As Hurricane Irma bears down on the continental United States, thoughts are rightly with the homeowners and rescue workers in its path.

The storm is also likely to have profound consequences for insurers. For years now, veteran chief executives and analysts have been warning that part of their sector has a serious problem. New types of investors, lured by the promise of decent returns, have been flooding into the reinsurance market, driving prices down to unprofitable levels.

“The current environment is unsustainable over any reasonable period of time,” Evan Greenberg, chief executive of primary insurer Chubb told the Financial Times last month. “Many companies are not earning their cost of capital — and many are losing money, or will lose money in the future.”

That is obviously tough for Chubb and its competitors. But now that Harvey has swamped Texas, Irma is on the way and Jose and Katia are gathering strength, their problem may well become all of ours.

Reinsurers matter because they provide the back-up policies that help property and casualty insurers make payouts to ordinary people when catastrophes hit. They are particularly important in years when multiple disasters strike and drain front-line insurers’ reserves.

But there has not been that kind of devastation since 2011, when earthquakes hit in Japan and New Zealand, and regulators are worried that some reinsurance providers may have underestimated their risks when setting prices.

UK insurance regulator David Rule recently sounded the alarm, saying “insurers may be underestimating risks, particularly on new business. For example, they may be too sanguine about catastrophe risks, such as significant weather events.”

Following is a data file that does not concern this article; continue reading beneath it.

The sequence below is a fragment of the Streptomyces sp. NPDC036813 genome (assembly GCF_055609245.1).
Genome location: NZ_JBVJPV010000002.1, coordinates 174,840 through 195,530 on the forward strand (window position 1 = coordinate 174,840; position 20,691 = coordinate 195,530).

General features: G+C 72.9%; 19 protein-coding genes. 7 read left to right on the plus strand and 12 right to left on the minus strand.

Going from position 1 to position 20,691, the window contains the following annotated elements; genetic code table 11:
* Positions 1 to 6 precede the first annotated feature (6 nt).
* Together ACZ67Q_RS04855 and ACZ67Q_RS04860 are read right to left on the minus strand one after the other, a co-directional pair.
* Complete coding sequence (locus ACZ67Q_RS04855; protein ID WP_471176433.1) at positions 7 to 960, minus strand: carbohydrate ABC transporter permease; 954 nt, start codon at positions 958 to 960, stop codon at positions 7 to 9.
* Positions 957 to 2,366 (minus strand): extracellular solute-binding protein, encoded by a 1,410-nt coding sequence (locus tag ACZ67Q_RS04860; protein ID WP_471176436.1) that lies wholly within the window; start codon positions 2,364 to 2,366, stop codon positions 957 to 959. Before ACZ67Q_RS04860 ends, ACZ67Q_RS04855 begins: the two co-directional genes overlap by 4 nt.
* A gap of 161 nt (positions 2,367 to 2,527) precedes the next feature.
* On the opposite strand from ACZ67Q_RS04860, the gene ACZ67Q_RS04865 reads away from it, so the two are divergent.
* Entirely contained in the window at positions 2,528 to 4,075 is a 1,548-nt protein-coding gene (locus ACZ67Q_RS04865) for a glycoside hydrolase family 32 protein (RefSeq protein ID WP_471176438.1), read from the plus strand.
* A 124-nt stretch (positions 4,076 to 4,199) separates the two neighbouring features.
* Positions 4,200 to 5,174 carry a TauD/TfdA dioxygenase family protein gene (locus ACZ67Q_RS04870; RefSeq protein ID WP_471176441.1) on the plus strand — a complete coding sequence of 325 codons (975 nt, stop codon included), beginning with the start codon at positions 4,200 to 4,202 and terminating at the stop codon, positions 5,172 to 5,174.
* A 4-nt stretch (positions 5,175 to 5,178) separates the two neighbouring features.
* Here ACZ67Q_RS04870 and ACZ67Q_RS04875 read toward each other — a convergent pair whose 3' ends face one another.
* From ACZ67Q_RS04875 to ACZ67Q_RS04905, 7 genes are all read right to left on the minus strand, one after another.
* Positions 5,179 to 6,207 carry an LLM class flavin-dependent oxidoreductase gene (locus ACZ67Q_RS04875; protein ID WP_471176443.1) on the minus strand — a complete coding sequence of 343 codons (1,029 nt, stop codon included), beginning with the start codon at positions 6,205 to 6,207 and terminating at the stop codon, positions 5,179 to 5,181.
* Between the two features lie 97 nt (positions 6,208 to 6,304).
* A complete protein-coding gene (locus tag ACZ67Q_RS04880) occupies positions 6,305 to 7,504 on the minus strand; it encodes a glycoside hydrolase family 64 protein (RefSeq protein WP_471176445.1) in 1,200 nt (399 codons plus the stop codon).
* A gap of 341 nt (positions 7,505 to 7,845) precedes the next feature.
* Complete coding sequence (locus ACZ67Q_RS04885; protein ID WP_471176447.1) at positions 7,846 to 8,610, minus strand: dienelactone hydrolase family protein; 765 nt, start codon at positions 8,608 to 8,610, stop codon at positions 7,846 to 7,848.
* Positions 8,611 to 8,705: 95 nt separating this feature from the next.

Willis Re has estimated that insurers are making average returns on equity of just over three per cent, once reserve releases and an abnormally low rate of catastrophes are stripped out. That leaves many of them very little cushion to absorb big losses if they come.

Other investors may also be on the hook for more than they expected. Investors have been flocking to buy insurance-linked securities — better known as catastrophe bonds.

These bonds pay attractive rates of return, but the principal is at risk if the sponsoring insurer needs it to pay out after a specific natural disaster. S&P has identified 13 cat bonds that cover hurricane damage and could be at risk from Irma in this way.

Investors bought $8.5bn in cat bonds in the six months to June 30, breaking the full-year record set in 2007, according to Aon’s brokerage arm.

Up to now, very few cat bonds have ever paid out. But if Irma does serious damage, pension funds and ordinary investors who bought them are going to take big losses. Shareholders of reinsurers are also going to feel the pinch if the costs of cleaning up from the storms squeeze the sector’s already thin margins. If Irma’s path holds, it would “fundamentally change the market,” Willis Re’s incoming chief executive James Kent told an Insurance Insider conference this week.

In a worst-case scenario, some insurers that sold cat bonds may have trouble covering the losses suffered by businesses and homeowners. In that case US taxpayers would be on the hook. The House of Representatives has set aside nearly $8bn for Harvey victims. That number is certain to grow.

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